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What triggers wowexec.exe

By kcav ·
When I attempt to use the Acquire facility in my image editor, the hour glass appears for a lengthy time. In Task Mgr. I found a program running called wowexec.exe. I terminated it, and the image editor connected with the scanner. What caused wowexec.exe to run? Why whenI end the process is the connection between my image editor and scanner completed?

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16 Bit Application

by Jellimonsta In reply to What triggers wowexec.exe

If memory serves me correctly, wowexec is utilized by 16 bit applications.

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by kcav In reply to 16 Bit Application

Thank you for answering my post. I believe you are right, wowexec.exe is a bridge between 16-bit and 32-bit programs. How can I find out more about what triggers it, and why when I delte it the operation proceeds they way I want it to?

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Take a look on Technet

by Jellimonsta In reply to

Try searching for wowexec on the M$ Technet site. Here is some info I found.

Window on Windows (WOW)
WOWEXEC.EXE - Handles the loading of 16-bit Windows-based applications.
WOW32.DLL - Dynamic Link Library of the WOW application environment.
NTVDM.EXE - VDM Component.
NTVDM.DLL - VDM Component.
NTIO.SYS - VDM Component.
REDIR.EXE - VDM Component.
VDMREDIR.DLL - Redirector for WOW environment.
KRNL386.EXE - Used by WOW on x86 based systems.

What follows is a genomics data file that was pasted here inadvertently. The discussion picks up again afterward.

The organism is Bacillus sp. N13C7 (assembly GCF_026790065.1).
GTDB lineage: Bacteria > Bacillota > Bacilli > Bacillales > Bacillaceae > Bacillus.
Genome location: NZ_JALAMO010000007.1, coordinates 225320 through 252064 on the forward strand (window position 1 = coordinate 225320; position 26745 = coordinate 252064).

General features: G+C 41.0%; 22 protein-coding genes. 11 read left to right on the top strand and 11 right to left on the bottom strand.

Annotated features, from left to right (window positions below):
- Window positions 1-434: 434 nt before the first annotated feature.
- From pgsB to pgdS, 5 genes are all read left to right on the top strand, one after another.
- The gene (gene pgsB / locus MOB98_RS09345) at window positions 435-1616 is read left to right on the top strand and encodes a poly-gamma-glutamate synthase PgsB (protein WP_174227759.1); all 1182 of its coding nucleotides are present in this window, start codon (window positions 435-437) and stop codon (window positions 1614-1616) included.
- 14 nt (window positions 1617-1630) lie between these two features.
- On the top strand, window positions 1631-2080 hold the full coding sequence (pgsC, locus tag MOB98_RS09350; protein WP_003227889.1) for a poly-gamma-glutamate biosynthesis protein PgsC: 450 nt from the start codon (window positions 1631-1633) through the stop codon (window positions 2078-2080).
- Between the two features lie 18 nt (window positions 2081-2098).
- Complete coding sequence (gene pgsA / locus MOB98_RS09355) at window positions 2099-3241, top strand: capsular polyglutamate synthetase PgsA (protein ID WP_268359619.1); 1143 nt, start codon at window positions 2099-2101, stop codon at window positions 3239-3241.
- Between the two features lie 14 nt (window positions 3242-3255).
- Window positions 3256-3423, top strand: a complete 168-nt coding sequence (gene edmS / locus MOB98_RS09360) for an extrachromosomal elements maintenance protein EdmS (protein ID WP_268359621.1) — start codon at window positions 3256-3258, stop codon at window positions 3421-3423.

KRNL286.EXE - Used by WOW on non x86 based systems.
GDI.EXE - Modified version of Windows 3.10 GDI.EXE.
USER.EXE - Modified version of Windows 3.10 USER.EXE.


Identify a 16-bit Program
To identify a 16-bit program:
Use Windows Explorer to open the folder that contains the program's executable (.exe) file.
Right-click the .exe file, and then click Properties.
A 16-bit program does not have a Version tab in this dialog box.

Identify 16-bit Programs that Are Running
To determine if any 16-bit programs are currently running, and identify any that are:
Start Task Manager. To do so, right-click a blank spot on the taskbar, and click Task Manager.
On the Processes tab, note the contents of the Image Name column.
If any 16-bit programs are running, you see an entry for Ntvdm.exe, which is the virtual DOS machine that is provided by Windows XP. You also see wowexec.exe (the Windows on Windows subsystem), and the executable name of each 16-bit program that is running in that WOW virtual machine. As a helpful visual aid, wowexec.exe and the 16-bit executable file names are indented.

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